Again, I think you're looking at, in all three of these cases, an opportunity to test drive some messages., maybe to give the parties some ideas of where to go. Not to put too much stock into it, of course. These are all individual races with individual candidates and campaigns. But I think that both parties will take whatever happens in here and try to use that as some sort of momentum, or message into the '04 election.

WOODRUFF: Sure they will. If there's any good news for them, then they'll try to make -- it's a big deal, and if there's not good news they'll ignore it and talk about something else.


WOODRUFF: Where have we heard this? All right. Amy Walter, the Cook Political Report. Great to have you back on.

WALTER: Thanks a lot, Judy. Appreciate it.

WOODRUFF: And a quick update now on Indiana's political leadership. The Indiana supreme court today, approved a petition making Lieutenant Governor Joe Kernan the state's acting governor. Governor Frank O'Bannon remains in a comma after suffering a stroke on Monday. Doctors say there is evidence of brain damage, although the extent is not known. State legislative leaders requested the power transfer after consulting with O'Bannon's wife and his doctors.

Still ahead, lights, camera and the recall action. Find out what happens when the stars turn out to help a California candidate.


WOODRUFF: The California recall extravaganza has made the line between politics and show business even blurrier in more ways than you might think.

Our Bill Schneider has been covering the race and mingling with the stars.


WILLIAM SCHNEIDER, CNN SR. POLITICAL ANALYST (voice-over): Who is the big Hollywood candidate in this race? Not him. Her. The stars came out for Arianna Huffington Tuesday Night.

Look, there's Dustin Hoffman, and Paul Reiser. And what's her name -- you know, Nia Vardalos from the Greek wedding movie.

(on camera): Is this your big fat Greek fundraiser?

(voice-over): What do they like so much about Huffington?

ANJELICA HUSTON, ACTRESS: Well, I enjoy her column very much in "The Los Angeles Times." I think she's -- she's on the right side. And she's a good Democrat.

SCHNEIDER: Actually, she's running as an independent. And she used to be a Republican. Does that bother people here?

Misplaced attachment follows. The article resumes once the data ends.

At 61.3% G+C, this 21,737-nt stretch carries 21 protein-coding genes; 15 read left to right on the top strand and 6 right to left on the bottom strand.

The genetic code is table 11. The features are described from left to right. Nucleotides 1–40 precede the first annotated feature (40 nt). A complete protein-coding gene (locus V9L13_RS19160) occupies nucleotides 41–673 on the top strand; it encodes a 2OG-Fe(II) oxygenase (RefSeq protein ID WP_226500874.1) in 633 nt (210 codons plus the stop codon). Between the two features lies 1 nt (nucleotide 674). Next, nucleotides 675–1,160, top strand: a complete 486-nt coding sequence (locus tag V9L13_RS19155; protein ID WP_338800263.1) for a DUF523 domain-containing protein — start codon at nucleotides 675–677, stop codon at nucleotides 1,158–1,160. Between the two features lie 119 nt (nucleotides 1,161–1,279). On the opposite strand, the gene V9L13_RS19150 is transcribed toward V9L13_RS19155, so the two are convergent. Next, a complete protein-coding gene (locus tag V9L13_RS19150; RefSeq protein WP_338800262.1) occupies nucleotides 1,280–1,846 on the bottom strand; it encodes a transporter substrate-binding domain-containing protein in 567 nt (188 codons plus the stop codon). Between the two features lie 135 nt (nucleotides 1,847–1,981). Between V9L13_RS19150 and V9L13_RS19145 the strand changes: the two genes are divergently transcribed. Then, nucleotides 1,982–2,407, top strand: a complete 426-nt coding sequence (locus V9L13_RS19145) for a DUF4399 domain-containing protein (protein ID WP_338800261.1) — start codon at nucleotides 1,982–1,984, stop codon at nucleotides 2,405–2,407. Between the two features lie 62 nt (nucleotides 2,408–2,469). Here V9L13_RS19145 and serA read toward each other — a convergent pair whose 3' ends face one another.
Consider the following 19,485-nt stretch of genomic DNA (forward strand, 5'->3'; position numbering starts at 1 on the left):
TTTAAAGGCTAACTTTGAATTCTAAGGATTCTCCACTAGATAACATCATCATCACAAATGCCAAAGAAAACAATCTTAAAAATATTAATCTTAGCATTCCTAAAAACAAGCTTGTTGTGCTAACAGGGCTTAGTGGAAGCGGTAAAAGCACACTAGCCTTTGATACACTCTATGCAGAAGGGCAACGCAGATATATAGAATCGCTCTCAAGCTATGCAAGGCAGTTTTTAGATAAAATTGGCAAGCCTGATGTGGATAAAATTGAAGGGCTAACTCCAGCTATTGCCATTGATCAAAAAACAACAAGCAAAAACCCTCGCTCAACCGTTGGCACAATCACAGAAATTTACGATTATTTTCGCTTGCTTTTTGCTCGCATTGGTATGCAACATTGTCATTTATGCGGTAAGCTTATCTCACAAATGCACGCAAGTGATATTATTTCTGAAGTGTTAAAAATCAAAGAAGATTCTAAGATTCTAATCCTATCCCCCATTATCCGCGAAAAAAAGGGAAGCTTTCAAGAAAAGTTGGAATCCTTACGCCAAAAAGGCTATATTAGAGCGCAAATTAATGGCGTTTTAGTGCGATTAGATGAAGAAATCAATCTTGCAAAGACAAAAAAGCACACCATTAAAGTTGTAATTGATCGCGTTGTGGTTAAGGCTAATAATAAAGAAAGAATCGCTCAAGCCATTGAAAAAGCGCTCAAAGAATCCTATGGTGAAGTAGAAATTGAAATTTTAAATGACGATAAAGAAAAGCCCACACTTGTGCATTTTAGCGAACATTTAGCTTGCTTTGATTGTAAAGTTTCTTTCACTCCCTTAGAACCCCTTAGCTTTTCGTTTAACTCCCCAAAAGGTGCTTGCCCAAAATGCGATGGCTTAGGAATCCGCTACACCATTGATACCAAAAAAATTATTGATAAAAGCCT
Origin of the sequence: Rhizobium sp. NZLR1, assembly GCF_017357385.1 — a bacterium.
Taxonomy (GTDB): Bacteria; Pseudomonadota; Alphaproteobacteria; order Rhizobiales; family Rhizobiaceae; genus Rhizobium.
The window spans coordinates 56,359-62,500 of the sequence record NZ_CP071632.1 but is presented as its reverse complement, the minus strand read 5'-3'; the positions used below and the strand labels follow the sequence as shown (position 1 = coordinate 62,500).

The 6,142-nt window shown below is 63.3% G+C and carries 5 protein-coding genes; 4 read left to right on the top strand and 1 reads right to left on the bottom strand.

HARRY SHEARER, ACTOR: She's the only person in the opinion- mongering business that I've ever met who's actually willing to change her mind upon the insertion or the infusion of new information.

SCHNEIDER: The candidate even fessed up to her sordid past associations with Congressional Republicans.

ARIANNA HUFFINGTON (I), CALIFORNIA GOV. CANDIDATE: Well, we all have our vices. For some, it was booze. For others it was group sex. For me, it was Newt Gingrich.

SCHNEIDER: So what's the Huffington-Hollywood connection?

LAWRENCE O'DONNELL JR, WRITER/PRODUCER: She is saying exactly what her supporters want to hear. She's not off a little bit on this issue and a little bit on that issue.

SCHNEIDER: But do they think Huffington can win?

SHEARER: As a satirist I will never publicly support a candidate who has a chance of winning.

SCHNEIDER: A lot of the barbs at this event were aimed at that other Hollywood candidate.

ROB SCHNEIDER, ACTOR: Arnold Schwarzenegger. The last time I saw someone this unqualified running for office, Arianna was married to him.

SCHNEIDER: That would be her Republican ex-husband who failed in a Senate bid in 1994.

There's an interesting dilemma here for Huffington's Hollywood liberals.

O'DONNELL: What's going to be fascinating about the people who are here tonight, is if she becomes the Ralph Nader in this race, and is the one who's numerically capable of holding back a Democrat from winning the governorship in Bustamante's case.

SCHNEIDER: The candidate's response?

HUFFINGTON: It's too early to look at that. Because this is still such a fluid election.


SCHNEIDER: Most of the people at the fundraiser said they were going to vote against the recall of Governor Gray Davis. That's practical. And then for Huffington. That's to make a statement.

You know, here in Hollywood, you can have your cake and eat it too -- Judy.

WOODRUFF: That's why we keep watching these movies over and over.


WOODRUFF: OK. Bill Schneider, thanks very much.

That is it for INSIDE POLITICS. I'm Judy Woodruff.


Interview With Don Evans>